bear·ing / ˈbe(ə)ring/ • n. 1. [in sing.] a person's way of standing or moving: a man of precise military bearing. ∎ the way one behaves or conducts oneself: she has the bearing of a First Lady. 2. relation or relevance: the case has no direct bearing on the issues. 3. the level to which something bad can be tolerated: school was bad enough, but now it's past bearing. 4. a part of a machine that bears friction, esp. between a rotating part and its housing. ∎ a ball bearing. 5. Archit. a structural part that supports weight, such as a wall that supports a beam.6. the direction or position of something, or the direction of movement, relative to a fixed point. It is typically measured in degrees, usually with north as zero: the Point is on a bearing of 015°. ∎ (one's bearings) awareness of one's position relative to one's surroundings: he rose unsteadily to his feet and tried to get his bearings. 7. Heraldry a device or charge: armorial bearings. 8. the act, capability, or time of producing fruit or offspring: I gave myself up to the bearing of children.
bearing, machine part designed to reduce friction between moving parts or to support moving loads. There are two main kinds of bearings: the antifriction type, such as the roller bearing and the ball bearing, operating on the principle of rolling friction; and the plain, or sliding, type, such as the journal bearing and the thrust bearing, employing the principle of sliding friction. Roller bearings are either cylindrical or tapered (conical), depending upon the application; they overcome frictional resistance by a rolling contact and are suited to large, heavy assemblies. Ball bearings are usually found in light precision machinery where high speeds are maintained, friction being reduced by the rolling action of the hard steel balls. In both types the balls or rollers are caged in an angular grooved track, called a race, and the bearings are held in place by a frame, commonly called a pillow block or plummer block. Ball bearings or roller bearings reduce friction more than sliding bearings do. Other advantages of antifriction bearings include ability to operate at high speeds and easy lubrication.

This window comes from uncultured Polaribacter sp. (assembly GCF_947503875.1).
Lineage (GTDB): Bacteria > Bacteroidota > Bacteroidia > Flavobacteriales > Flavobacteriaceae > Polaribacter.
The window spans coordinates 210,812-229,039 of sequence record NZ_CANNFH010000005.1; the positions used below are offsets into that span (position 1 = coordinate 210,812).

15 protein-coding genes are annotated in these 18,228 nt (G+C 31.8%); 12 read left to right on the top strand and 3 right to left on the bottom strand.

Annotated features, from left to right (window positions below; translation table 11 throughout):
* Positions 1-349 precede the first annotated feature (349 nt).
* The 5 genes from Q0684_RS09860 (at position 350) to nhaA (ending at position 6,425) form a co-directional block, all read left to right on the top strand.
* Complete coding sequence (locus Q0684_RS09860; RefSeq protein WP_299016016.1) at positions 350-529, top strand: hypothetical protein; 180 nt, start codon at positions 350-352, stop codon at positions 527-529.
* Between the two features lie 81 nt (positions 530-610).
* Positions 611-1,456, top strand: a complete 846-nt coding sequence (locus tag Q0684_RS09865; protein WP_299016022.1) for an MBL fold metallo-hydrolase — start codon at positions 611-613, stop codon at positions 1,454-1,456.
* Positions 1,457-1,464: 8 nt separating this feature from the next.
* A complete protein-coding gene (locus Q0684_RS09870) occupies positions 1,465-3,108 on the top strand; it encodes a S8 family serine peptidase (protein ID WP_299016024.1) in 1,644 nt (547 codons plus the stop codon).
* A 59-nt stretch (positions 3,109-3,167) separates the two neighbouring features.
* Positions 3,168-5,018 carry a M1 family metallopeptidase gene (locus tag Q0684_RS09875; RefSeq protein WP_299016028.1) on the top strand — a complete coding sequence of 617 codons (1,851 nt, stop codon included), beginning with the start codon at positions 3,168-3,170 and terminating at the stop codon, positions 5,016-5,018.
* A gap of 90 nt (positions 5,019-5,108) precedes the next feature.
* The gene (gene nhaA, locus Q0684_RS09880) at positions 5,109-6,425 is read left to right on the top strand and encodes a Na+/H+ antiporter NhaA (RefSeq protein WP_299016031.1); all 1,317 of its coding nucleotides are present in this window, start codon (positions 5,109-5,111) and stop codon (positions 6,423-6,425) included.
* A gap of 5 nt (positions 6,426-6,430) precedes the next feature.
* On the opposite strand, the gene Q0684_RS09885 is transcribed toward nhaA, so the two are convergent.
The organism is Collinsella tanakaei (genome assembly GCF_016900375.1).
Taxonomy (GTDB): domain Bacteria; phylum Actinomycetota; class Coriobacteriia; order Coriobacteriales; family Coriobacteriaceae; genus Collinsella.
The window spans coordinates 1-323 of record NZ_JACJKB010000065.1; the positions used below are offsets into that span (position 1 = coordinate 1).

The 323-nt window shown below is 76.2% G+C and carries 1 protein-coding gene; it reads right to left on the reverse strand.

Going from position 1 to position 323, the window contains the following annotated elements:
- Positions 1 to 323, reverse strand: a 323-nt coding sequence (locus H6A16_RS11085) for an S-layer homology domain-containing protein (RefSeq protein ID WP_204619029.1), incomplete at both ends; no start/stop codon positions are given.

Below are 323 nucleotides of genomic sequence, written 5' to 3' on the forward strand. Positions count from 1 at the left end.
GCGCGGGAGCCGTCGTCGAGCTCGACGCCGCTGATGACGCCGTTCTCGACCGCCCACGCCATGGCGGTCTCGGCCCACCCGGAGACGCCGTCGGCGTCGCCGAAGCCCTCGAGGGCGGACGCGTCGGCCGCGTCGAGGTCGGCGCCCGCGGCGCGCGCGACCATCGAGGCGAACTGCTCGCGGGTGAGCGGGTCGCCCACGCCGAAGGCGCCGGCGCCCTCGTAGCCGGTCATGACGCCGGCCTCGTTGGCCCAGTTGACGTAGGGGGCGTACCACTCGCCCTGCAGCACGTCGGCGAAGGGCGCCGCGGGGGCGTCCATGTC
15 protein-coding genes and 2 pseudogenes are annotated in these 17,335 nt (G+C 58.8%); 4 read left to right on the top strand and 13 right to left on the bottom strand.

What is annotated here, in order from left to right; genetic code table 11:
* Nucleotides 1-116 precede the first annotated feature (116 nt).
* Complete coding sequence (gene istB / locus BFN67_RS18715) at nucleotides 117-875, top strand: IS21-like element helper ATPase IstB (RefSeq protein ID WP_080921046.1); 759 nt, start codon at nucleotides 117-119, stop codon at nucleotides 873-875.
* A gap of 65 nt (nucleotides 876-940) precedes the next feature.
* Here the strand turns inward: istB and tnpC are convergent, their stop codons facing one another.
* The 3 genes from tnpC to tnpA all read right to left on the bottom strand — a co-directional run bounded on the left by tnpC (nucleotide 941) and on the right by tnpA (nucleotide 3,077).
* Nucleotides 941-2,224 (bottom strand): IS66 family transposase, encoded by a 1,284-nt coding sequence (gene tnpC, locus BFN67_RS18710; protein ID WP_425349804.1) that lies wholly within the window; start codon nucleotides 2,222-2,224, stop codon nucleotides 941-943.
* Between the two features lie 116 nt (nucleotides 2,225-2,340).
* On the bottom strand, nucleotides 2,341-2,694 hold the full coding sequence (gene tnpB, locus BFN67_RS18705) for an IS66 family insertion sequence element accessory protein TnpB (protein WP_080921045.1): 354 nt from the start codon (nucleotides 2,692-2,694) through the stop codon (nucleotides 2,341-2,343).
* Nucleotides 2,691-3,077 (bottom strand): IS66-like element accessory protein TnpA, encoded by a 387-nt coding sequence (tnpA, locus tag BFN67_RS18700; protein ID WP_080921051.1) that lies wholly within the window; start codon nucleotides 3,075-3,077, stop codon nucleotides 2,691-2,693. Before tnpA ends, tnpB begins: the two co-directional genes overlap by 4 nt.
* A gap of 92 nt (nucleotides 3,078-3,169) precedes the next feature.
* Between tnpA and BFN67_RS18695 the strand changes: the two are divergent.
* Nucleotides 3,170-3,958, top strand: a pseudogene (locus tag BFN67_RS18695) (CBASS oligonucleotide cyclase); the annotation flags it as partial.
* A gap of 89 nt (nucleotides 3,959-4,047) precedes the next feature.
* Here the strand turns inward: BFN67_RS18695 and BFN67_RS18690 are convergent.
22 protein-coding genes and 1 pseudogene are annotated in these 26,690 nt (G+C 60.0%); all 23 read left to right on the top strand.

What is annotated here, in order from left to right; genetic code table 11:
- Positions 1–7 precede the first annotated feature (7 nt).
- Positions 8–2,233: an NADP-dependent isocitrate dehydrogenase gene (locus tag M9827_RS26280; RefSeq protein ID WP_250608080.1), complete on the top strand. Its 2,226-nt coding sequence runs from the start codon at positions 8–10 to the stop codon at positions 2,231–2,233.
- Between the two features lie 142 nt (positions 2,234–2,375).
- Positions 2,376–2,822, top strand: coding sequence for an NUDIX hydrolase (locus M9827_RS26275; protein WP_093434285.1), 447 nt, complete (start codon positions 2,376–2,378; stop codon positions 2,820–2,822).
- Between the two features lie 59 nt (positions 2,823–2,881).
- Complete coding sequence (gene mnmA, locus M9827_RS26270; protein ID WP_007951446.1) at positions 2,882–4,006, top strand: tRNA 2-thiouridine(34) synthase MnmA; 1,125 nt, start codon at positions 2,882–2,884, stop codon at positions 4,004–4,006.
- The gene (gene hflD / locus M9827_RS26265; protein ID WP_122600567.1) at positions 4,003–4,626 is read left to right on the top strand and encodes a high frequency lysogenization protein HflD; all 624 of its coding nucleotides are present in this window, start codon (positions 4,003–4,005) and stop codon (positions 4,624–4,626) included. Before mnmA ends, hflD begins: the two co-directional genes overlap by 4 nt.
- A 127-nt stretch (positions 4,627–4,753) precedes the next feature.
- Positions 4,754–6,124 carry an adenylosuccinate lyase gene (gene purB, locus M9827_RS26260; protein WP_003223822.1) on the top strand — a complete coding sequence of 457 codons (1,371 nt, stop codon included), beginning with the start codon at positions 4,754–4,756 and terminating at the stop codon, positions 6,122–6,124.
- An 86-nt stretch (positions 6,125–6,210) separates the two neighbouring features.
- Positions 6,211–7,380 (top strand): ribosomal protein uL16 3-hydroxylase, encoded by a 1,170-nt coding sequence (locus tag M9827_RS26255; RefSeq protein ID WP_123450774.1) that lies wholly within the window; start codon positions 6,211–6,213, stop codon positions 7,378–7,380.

A journal bearing usually consists of a split cylindrical shell of hard, strong metal held in a rigid support and an inner cylindrical part of soft metal, which holds a rotating shaft, or journal. A self-aligning journal bearing has a spherically shaped support that turns in a socket to adjust to movements of the shaft. Slight misalignment of the shaft can be accommodated in the ordinary journal bearing by wearing of the soft bearing material, often an alloy of tin or lead. Less frequently used are aluminum alloys, steel, cast iron, or a thin layer of silver covered with a thin coating of a soft bearing material. Ideally, a film of lubricant, normally oil, separates journal and bearing so that contact is prevented (see lubrication). Bearings that are not split are called bushings.
A thrust bearing supports an axial load on a shaft, i.e., a force directed along a shaft's length. It may be a plate at the end of a shaft or a plate against which the collar on the shaft pushes. Large thrust bearings, such as those used to transmit the motive force of a ship's propeller from the shaft to the hull, have blocks that are separated from the collar on the shaft by wedge-shaped spaces filled with oil. Graphite bearings are used in high-temperature situations. Certain plastics make satisfactory self-lubricating bearings for low speeds and light loads and, if additionally lubricated, work at higher speeds and carry greater loads. Rubber and a naturally oily wood, lignum vitae, are used in water-lubricated bearings. Watches and other precision instruments have glass or sapphire pivot bearings. In gas-lubricated bearings a film of gas separates the bearings from the moving machine parts. Magnetic bearings employ magnetic repulsion to separate journal from bearing, reducing friction still further.